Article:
1. Crowdsource ideas for stories. Deadline approaching and you can’t think of anything to write? Use your Twitter connections! Ask for some ideas or inspiration that can help you produce great stories.
  2. Use Twitter to find inspiring ideas. Twitter can be a great place to find inspiration for your writing. You can use news, personal stories, quotes, and other random things that come through your feed to get you thinking about particularly fruitful topics.
  3. Keep up with trends via Twitter. Twitter is perhaps one of the best places to keep abreast of the latest trends and to figure out what people will be most interested to read. You can use Twitter’s trending topics section to tell you what’s popular, or try an outside service like Trendsmap or What the Trend.
  4. Look for buzzwords. One way to key into potential stories is by looking for buzzwords that are big right now. Search for these hashtags to see what people are saying about them. You may come up with an idea for a story, or find the perfect source.
  5. Look for tweets about your college. Search for tweets about your college to find inspiration for a story that you’ll be able to research right in your own backyard.
  6. Practice live tweeting events. If you don’t have anything to tweet about, consider live tweeting the next talk or event you attend.
  7. Share comments about campus events. Whether you’re hitting up a movie night on the quad or heading to a very serious talk about political issues, tweet updates and comments about things that are relevant to your local community.
  8. Tweet your own breaking news. Got breaking news about something that you’re interested in? Be the first to tweet it!
  9. Stick to your beat. There are often loads of stories just begging to be written about in your local community. Use Twitter to find inspiration for them.
  10. Be on the lookout for leads. Sometimes, an amazing story is just waiting to be discovered; you just have to notice it and follow through. Follow this link to see a few amazing examples.

Who to Follow

Unsure of who to follow on Twitter? Here, we offer some tips and suggestions for getting started.

  1. Follow news outlets. Keep up with the latest and most important news in the world today by following an assortment of major news outlets. Make sure to also include a few that are in your local community, which can help you with writing your own stories for your school paper.
  2. Check out useful hashtags. There are a lot of great hashtags out there that can be valuable for budding journalists to check out. Try #journalism, #news, #apstyle, #HARO, and #partylikeajounalist to start.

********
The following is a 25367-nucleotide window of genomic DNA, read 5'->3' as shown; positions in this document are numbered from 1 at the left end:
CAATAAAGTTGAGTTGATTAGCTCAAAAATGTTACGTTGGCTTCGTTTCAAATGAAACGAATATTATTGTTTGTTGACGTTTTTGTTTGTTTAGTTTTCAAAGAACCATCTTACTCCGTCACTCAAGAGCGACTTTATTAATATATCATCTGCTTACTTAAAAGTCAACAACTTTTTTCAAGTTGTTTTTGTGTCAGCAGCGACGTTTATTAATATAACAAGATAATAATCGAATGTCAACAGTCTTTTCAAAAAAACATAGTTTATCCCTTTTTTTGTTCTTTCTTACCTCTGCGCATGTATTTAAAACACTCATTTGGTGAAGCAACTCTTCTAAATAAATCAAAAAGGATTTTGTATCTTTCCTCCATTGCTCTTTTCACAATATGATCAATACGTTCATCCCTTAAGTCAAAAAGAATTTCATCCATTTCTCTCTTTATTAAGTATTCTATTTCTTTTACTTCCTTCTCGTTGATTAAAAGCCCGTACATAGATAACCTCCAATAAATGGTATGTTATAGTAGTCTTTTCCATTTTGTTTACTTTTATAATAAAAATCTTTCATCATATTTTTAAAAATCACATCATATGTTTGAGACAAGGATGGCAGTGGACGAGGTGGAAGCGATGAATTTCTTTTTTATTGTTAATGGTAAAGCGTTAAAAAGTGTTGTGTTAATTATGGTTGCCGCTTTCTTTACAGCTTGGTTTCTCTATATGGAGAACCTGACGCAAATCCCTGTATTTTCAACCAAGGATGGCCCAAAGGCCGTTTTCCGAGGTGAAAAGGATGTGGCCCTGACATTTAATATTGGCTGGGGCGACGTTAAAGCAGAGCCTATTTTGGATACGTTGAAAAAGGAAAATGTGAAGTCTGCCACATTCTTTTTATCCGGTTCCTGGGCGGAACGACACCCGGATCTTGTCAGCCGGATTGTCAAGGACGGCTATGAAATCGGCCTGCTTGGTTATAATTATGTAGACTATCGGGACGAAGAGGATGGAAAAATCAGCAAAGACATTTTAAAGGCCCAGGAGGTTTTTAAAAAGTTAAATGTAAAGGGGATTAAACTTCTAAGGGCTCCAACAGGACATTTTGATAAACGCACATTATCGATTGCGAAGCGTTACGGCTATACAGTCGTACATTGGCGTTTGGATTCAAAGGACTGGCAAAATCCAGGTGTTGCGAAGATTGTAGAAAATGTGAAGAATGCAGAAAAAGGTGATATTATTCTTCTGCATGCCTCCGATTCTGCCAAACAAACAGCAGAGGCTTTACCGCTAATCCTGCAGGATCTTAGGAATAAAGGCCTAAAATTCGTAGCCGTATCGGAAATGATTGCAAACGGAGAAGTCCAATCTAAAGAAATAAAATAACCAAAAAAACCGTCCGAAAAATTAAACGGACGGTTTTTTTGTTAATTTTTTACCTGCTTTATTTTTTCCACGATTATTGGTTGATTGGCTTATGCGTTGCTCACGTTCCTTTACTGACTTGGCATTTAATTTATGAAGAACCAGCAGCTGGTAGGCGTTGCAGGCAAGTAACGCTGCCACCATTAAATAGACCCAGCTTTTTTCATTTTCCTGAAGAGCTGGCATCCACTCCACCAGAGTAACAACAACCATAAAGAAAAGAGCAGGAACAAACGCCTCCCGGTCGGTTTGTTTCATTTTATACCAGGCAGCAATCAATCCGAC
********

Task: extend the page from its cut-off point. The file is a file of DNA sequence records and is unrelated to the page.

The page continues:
3. Raid the lists of tweeters you like. Not sure who to follow? You can get some leads by checking out who your favorite tweeters are following. It can be a great way to find quality tweeters that can add real value to your Twitter experience.
  4. Use Twitter for learning about breaking news. Twitter is one of the best places to catch breaking news as it happens. To make sure you get the scoop, look for hashtags and feeds that focus on the latest news.
  5. Be choosy about who you follow. While some may follow back anyone who follows them, a smarter method is to be very selective about who you follow.
  6. Take advantage of Twitter’s advanced search options. The advanced search options on Twitter can help you to find other Twitter users who share interests, who attend your school, or are from a certain place, all of which can be useful in seeking out people to follow.
  7. Choose quality over quantity. When it comes to following people on Twitter, quality always trumps quantity. Choose feeds that will actually be beneficial to you to follow, so you don’t waste your time reading or managing tweets that aren’t of value.
  8. Look for editing resources, too. While you may want to focus on connecting with journalists, broadcasters, and writers, don’t forget to seek out some editing resources, too. These individuals can help you to refine and hone what you produce.

Important Things to Remember

These last few reminders will help ensure your Twitter experience as a journalism student is productive and professional.

  1. Make sure sources are reliable. Before using a source you’ve found through Twitter for a story or even just to retweet, make sure he or she is reliable.
  2. Remember, tweets are forever public. Remind yourself of that before you tweet something. Is it something you’d like on public record? If not, don’t tweet it.
  3. Be skeptical. When things don’t sound legit, they probably aren’t. Always be skeptical of things you see on Twitter and investigate them on your own.
  4. Think before posting. Tweeting things without thinking about the implications of doing so can be messy. Never tweet while intoxicated, angry, or upset.
  5. Be careful with jokes. Without intonation, facial expressions, and other forms of context, jokes can quickly go from funny to insulting on Twitter. Make sure you’re not crossing the line before making an online quip.
  6. Use tweets as background or additional material, not your core source. Tweets can be a great way to learn about events, but those tweets shouldn’t be your only sources for a story. Use more traditional methods to get primary sources.
  7. Don’t use a social media handle for attribution. On that same note, a social media handle isn’t appropriate attribution. Find out a real name instead.
  8. Never tweet or retweet anything you can’t back up with proof. If a tweet sounds questionable, it probably is. Always seek out the original source to verify before tweeting or retweeting something.
  9. Have fun with Twitter, too. Even with all of these other tips in mind, it’s important to have fun using Twitter. It can be a great way to connect, learn, or just commiserate with other journalists and students.